The author’s project of revising his past novels is both extraordinary and complex, writes Emma Hislop (Kāi Tahu).
“Look after it”, Steph said, pushing her copy of Witi Ihimaera’s Tangi gently across the table towards me. “And good luck. I’ve never been able to get past page seven. Too sad.” Her copy was in pristine condition, and I thought about our puppy chewing everything in sight, before pushing it back across the table.
“Better hold onto it. I’ll check Trade Me.” I’d been surprised to find it was out of print.
It arrived the next day. The description reads: “First published 50 years ago, Tangi is not only the author’s first novel it is also the first novel published by a Māori writer.”
While I already knew this, reading it hits home, like finding out my grandfather was a first language reo speaker until the age of five. Tangi was published in 1973, the year before I was born. I always think colonisation happened way back, but I know that’s part of the trick, to separate us, to make us feel like we don’t belong.
Steph’s right, Tangi is heart-wrenchingly sad. Alongside the strongest sense of place and connectedness is a kind of meditation on grief and mortality, with a relationship between a father and son at its centre. Ihimaera’s home marae is Rongopai; his iwi is Te Whānau-a-Kai, and the landscape is unmistakably East Coast, while the urban scenes couldn’t be anywhere except Wellington. Two timelines are woven together, one is the all-consuming grief Tama experiences on hearing his Father has died, and the other is the story of Tama’s past. I was grateful for the breaks in the first timeline: Tama’s grief is unrelenting and I swear I experienced the sensation of coming up for air at the conclusion of each section. The look at Tama’s childhood at Waituhi with whānau feels more expansive, with a wider lens. I envy how effortless Ihimaera makes this writing appear.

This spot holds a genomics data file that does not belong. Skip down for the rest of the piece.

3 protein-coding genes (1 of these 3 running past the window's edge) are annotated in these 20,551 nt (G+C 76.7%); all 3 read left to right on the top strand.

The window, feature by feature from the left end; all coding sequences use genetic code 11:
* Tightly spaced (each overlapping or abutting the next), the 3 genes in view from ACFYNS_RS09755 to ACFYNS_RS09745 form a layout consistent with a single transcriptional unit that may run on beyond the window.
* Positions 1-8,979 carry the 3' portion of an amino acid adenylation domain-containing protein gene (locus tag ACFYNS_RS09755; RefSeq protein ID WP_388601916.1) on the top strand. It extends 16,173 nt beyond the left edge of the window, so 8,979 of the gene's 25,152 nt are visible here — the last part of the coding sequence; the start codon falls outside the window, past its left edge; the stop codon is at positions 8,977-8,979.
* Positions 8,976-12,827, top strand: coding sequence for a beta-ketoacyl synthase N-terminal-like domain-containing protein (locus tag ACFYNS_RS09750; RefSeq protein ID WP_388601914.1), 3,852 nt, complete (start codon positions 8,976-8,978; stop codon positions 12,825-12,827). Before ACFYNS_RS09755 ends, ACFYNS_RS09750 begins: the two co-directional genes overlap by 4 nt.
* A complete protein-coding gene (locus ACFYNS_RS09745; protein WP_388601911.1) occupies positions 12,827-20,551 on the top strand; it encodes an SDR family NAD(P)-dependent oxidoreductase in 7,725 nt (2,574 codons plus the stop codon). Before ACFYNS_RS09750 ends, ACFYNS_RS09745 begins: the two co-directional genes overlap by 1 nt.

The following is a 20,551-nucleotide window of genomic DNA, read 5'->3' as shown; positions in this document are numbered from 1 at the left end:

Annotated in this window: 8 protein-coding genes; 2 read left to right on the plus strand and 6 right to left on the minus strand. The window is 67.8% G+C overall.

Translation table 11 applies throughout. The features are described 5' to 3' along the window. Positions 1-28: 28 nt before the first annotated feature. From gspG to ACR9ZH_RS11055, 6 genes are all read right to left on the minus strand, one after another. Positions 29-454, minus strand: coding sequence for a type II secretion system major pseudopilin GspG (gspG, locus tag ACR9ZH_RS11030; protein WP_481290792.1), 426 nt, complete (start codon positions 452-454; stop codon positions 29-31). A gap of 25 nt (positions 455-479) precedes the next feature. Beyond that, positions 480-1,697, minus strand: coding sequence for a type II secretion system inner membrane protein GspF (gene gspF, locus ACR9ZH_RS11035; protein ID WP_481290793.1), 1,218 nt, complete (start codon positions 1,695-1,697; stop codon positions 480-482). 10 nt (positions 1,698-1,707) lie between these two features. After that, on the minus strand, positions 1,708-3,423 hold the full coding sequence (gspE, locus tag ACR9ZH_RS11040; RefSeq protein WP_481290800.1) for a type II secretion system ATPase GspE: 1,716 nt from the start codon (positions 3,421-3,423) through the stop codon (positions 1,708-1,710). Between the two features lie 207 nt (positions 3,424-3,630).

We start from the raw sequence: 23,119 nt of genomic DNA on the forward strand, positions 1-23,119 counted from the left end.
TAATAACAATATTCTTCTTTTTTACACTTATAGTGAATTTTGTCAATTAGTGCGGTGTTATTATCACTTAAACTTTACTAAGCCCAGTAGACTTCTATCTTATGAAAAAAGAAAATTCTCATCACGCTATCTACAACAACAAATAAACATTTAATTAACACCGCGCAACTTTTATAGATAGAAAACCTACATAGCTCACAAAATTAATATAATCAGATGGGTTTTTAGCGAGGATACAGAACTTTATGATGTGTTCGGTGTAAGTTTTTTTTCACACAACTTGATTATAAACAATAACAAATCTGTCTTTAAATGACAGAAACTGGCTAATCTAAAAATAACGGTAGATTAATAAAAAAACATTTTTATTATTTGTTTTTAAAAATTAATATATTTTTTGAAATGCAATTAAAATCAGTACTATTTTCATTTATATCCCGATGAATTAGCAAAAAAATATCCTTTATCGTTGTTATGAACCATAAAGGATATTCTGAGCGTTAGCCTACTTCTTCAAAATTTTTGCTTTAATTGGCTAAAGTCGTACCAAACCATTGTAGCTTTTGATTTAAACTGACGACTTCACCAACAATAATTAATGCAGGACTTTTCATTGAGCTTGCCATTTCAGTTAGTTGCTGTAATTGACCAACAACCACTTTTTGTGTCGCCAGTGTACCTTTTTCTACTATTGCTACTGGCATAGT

The mana of Tangi cannot be underestimated, nor the fact that Ihimaera was just 29 when he wrote it. But it isn’t just the subject matter that’s sad. Travelling from Wellington to Waituhi, the violence of our colonial past is very present. It’s in the way I’m reading the Māori characters. It’s an uncomfortable reading experience. In the past, Ihimaera has said he “created a few problems for myself, because I still hadn’t decolonised myself.” Considering that Ihimaera wrote Tangi during the last decade of intensive Māori urbanisation, this shouldn’t be a surprise. The fifty-year period between 1935 – 1985 saw 85 percent of Māori forced from rural marae-based living to urban life. Perhaps this was the real “tangi”. Perhaps Ihimaera could see that mass Māori urbanisation would create a loss of spirit.